North American river otter

Latin Name
Lontra canadensis




North American river otters have long, streamlined bodies that help them to move easily through the water. Brown, waterproof fur helps the species retain heat, and webbed feet propel them as they swim. Males and females are similar in appearance, but males are approximately 25 percent larger.



This mammal can be found throughout Canada and much of the United States. It ranges widely down both coasts and also inhabits the Great Lakes region.


North American river otters were once common in Illinois, but their numbers declined during the 20th century due to water pollution and habitat loss. A reintroduction campaign from 1994–1997 reintroduced hundreds of otters to the state, and their population now ranges in the thousands. Lincoln Park Zoo participates in the North American River Otter Species Survival Plan®, a shared conservation effort by zoos throughout the Association of Zoos and Aquariums.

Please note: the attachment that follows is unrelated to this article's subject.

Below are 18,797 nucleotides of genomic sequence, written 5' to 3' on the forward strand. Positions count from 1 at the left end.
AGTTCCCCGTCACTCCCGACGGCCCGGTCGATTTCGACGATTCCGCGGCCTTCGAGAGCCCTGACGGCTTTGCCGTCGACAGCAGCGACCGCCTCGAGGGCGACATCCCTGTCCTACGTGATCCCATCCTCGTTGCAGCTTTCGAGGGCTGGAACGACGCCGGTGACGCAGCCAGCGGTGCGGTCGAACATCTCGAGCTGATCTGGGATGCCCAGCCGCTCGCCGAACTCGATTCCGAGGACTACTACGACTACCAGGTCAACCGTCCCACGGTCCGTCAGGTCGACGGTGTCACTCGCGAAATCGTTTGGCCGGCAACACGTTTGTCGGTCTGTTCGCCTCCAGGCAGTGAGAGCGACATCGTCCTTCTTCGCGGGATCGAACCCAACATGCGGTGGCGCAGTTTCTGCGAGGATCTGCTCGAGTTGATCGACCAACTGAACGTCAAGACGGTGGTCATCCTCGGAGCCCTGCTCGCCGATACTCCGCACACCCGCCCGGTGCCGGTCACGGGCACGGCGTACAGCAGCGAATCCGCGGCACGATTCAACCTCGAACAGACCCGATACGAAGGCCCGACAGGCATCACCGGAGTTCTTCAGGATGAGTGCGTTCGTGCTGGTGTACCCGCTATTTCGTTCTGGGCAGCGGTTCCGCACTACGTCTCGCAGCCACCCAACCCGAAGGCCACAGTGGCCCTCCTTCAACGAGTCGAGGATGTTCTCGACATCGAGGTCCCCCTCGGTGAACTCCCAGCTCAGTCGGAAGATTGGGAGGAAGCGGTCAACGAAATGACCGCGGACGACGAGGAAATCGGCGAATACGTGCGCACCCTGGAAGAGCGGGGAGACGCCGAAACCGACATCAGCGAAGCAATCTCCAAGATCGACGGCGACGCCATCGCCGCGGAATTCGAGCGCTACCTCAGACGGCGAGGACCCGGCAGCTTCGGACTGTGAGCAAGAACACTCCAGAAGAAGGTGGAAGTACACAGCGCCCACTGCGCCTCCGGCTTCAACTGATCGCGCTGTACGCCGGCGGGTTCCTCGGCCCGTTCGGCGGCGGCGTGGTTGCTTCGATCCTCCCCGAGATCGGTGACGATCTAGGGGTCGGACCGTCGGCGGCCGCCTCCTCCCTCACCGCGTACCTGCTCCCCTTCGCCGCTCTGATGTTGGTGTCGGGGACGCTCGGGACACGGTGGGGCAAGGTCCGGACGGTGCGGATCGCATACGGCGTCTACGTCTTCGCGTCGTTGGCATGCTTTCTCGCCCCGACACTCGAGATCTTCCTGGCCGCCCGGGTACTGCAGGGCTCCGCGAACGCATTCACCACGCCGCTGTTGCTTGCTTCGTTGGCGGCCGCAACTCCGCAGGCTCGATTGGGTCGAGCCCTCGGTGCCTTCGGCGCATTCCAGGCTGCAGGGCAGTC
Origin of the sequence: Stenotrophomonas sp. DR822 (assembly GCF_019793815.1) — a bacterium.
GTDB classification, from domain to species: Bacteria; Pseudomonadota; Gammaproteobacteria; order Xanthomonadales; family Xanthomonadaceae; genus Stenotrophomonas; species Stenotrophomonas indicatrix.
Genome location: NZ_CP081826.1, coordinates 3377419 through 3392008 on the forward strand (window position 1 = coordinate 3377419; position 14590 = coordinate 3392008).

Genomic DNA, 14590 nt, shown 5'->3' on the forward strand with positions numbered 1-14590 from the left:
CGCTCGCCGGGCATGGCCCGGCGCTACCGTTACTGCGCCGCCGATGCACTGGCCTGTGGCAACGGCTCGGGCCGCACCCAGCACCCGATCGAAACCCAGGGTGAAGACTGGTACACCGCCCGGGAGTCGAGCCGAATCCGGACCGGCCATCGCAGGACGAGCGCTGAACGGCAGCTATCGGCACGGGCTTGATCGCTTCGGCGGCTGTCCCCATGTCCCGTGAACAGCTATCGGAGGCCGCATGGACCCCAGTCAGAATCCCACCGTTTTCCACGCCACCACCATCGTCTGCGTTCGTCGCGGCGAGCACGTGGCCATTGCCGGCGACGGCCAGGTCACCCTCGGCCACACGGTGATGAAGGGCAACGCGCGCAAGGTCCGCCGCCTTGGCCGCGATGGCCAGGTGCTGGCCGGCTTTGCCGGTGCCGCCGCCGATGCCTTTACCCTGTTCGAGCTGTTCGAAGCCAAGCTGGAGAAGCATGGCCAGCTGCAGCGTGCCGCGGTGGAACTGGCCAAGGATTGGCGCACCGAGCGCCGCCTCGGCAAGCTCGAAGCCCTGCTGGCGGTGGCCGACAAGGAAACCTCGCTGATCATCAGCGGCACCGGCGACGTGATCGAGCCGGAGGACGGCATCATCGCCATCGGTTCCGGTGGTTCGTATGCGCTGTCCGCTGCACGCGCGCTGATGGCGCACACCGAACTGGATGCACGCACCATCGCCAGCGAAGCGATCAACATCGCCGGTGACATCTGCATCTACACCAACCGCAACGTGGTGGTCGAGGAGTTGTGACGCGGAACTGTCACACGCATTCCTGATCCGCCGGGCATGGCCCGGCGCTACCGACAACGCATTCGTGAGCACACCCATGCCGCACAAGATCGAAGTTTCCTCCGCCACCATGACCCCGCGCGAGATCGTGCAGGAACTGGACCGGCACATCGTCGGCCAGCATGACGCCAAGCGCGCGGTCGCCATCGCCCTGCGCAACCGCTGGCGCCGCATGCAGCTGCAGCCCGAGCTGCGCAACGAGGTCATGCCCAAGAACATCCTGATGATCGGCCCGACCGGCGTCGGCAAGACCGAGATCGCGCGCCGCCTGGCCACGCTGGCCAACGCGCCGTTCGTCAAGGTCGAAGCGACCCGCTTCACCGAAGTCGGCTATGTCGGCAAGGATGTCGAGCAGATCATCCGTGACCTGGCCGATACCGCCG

An aquatic mammal, the North American river otter lives in close proximity to water, favoring rivers, streams and marshes.


North American river otters feed on fish, crayfish, insects, turtles, frogs and other animals they catch in the water.

Life History

Otters can be found living alone or in family groups consisting of a female and her offspring. If resources are plentiful, the species can form larger groups as well. Females retreat to dens to give birth to their young, which are called kits. Kits first take to the water when they are two months old, swimming easily.

Bonus Content

Winter Weather, Wet River Otters
The North American river otters at Lincoln Park Zoo's Pritzker Family Children's Zoo splash through their pool despite the snow.

ARKive Media

ARKive image - North American otter in den with pupsARKive video - North American otter - overviewARKive image - Young North American otter pups

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Lincoln Park Zoo Exhibit